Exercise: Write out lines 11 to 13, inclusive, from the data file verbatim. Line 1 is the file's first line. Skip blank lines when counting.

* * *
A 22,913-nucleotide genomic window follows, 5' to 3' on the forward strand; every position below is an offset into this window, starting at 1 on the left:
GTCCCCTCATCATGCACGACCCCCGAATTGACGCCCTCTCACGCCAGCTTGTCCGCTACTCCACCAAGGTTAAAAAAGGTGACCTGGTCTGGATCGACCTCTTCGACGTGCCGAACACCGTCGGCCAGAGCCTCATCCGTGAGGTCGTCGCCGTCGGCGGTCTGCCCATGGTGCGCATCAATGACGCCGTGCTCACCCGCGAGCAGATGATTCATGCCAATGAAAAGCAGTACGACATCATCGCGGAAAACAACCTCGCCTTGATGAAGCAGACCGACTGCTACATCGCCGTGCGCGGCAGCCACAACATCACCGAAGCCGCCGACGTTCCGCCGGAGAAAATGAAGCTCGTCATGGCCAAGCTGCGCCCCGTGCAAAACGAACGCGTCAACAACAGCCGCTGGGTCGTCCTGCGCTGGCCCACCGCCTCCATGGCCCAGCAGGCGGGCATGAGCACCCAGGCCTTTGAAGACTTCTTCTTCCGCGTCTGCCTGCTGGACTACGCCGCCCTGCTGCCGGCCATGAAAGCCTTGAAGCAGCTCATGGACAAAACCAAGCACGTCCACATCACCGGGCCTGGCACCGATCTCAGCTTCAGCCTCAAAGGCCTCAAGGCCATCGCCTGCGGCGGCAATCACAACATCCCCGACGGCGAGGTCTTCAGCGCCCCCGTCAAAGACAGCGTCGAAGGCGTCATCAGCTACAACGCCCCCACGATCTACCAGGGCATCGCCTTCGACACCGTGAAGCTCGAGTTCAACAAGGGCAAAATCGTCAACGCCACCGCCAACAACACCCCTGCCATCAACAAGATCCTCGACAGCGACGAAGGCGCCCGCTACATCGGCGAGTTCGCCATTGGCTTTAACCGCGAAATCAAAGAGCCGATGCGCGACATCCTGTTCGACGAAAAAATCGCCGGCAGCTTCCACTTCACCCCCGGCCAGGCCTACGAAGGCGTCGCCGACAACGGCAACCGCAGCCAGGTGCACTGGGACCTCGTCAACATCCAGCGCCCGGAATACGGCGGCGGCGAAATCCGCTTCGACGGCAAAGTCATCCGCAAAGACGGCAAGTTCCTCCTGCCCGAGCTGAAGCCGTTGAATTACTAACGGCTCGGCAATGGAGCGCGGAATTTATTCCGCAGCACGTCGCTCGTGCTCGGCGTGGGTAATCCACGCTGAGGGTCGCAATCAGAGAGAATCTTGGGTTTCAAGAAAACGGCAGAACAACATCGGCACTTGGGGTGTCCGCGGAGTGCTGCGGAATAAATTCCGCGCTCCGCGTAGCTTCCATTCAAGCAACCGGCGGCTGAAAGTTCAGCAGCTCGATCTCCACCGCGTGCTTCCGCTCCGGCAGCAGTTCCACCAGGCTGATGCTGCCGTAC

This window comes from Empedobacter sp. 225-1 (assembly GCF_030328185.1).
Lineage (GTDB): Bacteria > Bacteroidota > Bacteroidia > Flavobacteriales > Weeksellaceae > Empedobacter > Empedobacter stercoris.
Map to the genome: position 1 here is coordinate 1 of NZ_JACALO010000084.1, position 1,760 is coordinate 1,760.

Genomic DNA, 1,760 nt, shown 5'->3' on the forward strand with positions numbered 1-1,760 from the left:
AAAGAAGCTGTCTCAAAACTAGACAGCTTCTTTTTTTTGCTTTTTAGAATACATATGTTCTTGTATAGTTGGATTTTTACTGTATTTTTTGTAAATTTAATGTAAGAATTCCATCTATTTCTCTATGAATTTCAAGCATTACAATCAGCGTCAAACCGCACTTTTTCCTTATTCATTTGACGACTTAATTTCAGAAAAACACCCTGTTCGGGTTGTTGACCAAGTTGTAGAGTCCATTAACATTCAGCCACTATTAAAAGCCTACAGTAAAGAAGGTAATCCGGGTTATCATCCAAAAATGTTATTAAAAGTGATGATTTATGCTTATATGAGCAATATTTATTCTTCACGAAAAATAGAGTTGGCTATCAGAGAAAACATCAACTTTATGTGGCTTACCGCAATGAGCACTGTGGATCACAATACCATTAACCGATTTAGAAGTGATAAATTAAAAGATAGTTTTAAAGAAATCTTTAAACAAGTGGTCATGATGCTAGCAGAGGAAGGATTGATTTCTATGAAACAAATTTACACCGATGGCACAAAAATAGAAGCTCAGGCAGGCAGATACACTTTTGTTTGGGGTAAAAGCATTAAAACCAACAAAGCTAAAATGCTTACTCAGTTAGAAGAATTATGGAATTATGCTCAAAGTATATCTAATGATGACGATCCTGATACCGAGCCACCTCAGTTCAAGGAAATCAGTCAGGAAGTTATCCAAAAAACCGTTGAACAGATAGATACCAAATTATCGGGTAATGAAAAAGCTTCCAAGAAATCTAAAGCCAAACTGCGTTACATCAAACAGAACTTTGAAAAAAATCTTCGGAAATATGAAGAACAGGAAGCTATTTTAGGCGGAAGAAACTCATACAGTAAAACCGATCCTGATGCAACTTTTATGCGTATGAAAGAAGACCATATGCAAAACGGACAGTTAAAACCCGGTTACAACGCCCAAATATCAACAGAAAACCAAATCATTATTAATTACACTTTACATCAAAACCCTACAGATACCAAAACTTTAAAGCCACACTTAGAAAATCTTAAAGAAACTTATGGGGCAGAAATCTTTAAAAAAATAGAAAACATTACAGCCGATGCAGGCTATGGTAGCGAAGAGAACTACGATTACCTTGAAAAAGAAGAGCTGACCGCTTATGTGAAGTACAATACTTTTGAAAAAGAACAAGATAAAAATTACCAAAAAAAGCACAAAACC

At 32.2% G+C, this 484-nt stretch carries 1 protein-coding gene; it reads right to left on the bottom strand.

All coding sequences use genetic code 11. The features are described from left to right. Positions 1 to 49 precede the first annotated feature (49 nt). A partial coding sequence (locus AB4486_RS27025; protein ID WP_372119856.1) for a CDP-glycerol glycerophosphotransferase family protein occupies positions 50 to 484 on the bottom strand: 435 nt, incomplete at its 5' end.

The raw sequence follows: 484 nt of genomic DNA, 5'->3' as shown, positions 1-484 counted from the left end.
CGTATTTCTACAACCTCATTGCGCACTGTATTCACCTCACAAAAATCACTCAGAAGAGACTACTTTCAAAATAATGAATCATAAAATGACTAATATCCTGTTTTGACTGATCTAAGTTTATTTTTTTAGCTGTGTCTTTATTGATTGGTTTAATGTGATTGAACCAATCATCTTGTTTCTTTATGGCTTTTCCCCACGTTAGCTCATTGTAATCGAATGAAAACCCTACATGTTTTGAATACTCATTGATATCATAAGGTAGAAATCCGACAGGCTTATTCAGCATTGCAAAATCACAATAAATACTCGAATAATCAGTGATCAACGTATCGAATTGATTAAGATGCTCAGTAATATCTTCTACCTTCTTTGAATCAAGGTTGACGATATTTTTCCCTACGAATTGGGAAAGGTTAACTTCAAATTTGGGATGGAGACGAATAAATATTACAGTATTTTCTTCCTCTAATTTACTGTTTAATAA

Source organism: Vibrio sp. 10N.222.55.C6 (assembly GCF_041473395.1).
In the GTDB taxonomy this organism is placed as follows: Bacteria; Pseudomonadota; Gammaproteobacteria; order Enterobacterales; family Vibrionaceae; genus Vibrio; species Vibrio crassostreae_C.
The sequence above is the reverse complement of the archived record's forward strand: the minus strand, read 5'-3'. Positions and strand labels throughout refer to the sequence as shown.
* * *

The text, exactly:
CGTATTTCTACAACCTCATTGCGCACTGTATTCACCTCACAAAAATCACTCAGAAGAGACTACTTTCAAAATAATGAATCATAAAATGACTAATATCCTGTTTTGACTGATCTAAGTTTATTTTTTTAGCTGTGTCTTTATTGATTGGTTTAATGTGATTGAACCAATCATCTTGTTTCTTTATGGCTTTTCCCCACGTTAGCTCATTGTAATCGAATGAAAACCCTACATGTTTTGAATACTCATTGATATCATAAGGTAGAAATCCGACAGGCTTATTCAGCATTGCAAAATCACAATAAATACTCGAATAATCAGTGATCAACGTATCGAATTGATTAAGATGCTCAGTAATATCTTCTACCTTCTTTGAATCAAGGTTGACGATATTTTTCCCTACGAATTGGGAAAGGTTAACTTCAAATTTGGGATGGAGACGAATAAATATTACAGTATTTTCTTCCTCTAATTTACTGTTTAATAA

Source organism: Vibrio sp. 10N.222.55.C6 (assembly GCF_041473395.1).
In the GTDB taxonomy this organism is placed as follows: Bacteria; Pseudomonadota; Gammaproteobacteria; order Enterobacterales; family Vibrionaceae; genus Vibrio; species Vibrio crassostreae_C.